By his father’s account, 14-year-old Eliezer Benjamin Reyes headed out for the night about 5:30 p.m. Tuesday — ignoring his dad’s pleas to stay in the house and out of trouble.

“I say, ‘I love you, and don’t run out tonight. Don’t go anywhere,’ ” Jose Reyes said.

It was his last conversation with his son. As the teen walked along Sheridan Street in the Lewisdale area of Prince George’s County just after midnight, a van drove by and gunfire erupted. Eliezer was fatally shot, and a 19-year-old with him was shot and injured.

“I am broken,” Jose Reyes said in an interview Wednesday. “It broke my heart.”

Investigators believe the crime to be gang-related, and they think that Reyes was shot in part because he was walking among a group that included two “documented gang members.”

Reyes said his son did not belong to a gang, although he did not know whether his son’s friends or relatives might have.

“He’s a good boy,” Reyes said. “He’s quiet. He don’t talk too much. He respect the old[er] people.”

Reyes said his son enjoyed playing basketball and soccer and had recently begun attending the Foundation School, an alternative school in Largo for students with behavioral or emotional disabilities.

Before that, Reyes said, Eliezer had attended Nicholas Orem Middle School in the Hyattsville area.

Police would not officially identify the gangs involved, saying they did not want to give them any desired attention. Law enforcement officials familiar with the case said that while the teen did not seem to be a confirmed gang member, others with him belonged to a group known as the Lewisdale Crew.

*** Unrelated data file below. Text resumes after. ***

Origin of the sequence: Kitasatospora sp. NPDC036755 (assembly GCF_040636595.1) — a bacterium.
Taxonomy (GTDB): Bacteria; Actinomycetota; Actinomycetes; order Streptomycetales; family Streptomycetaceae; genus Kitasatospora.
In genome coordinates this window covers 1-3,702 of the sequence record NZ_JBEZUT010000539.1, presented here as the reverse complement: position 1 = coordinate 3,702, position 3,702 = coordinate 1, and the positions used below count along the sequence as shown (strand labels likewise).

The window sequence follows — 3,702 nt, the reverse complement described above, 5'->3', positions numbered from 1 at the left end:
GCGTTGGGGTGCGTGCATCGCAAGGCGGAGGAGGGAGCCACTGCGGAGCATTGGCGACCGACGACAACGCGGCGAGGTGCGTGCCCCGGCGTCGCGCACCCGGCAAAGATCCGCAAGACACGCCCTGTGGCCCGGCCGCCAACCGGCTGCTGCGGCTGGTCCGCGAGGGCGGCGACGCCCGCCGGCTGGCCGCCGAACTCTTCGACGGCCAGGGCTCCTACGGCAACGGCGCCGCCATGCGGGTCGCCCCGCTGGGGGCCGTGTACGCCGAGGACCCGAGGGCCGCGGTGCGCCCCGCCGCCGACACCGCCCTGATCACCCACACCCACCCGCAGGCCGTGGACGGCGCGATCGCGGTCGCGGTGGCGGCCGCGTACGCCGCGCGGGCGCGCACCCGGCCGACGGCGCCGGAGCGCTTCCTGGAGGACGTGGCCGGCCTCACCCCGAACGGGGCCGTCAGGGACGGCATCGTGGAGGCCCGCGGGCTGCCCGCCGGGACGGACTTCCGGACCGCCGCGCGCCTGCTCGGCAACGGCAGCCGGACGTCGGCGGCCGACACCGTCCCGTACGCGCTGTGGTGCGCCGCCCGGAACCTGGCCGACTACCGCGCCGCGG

Those in the van, the officials said, are believed to have been members of MS-13, a group with Salvadoran roots also known as Mara Salvatrucha. The officials spoke on the condition of anonymity because they could be disciplined for speaking publicly about an ongoing investigation.

Police said Eliezer was walking in the 2200 block of Sheridan Street with a group of people just after midnight when shots started flying out of a passing van. The 19-year-old struck by gunfire was expected to survive, police said.

Julie Parker, a Prince George’s police spokeswoman, said investigators had recovered the van. As of early Wednesday evening, they had not arrested or charged anyone with the teen’s death. She said investigators had leads but declined to say what those leads were to protect the investigation.

Reyes said that while his son had complained of people “following him” at school, he had “no idea” who might have shot the teen. Asked about a possible gang connection, he said, “I think it’s bad people, you know? . . . It’s like a hot area here.”

A Prince George’s schools spokesman said grief counselors would be available at Nicholas Orem on Thursday, and a letter was sent home with students informing their parents of what had happened.

Parker said that because the shooting is believed to have been gang-related, gang detectives would be “out in force in the community” distributing fliers and investigating the case.

“Retaliation is always a possibility when you’re talking about gang-related crime, so the most prudent thing the department can do is devote its gang unit to this case and work around the clock, which it is doing,” she said.

Magda Jean-Louis contributed to this report.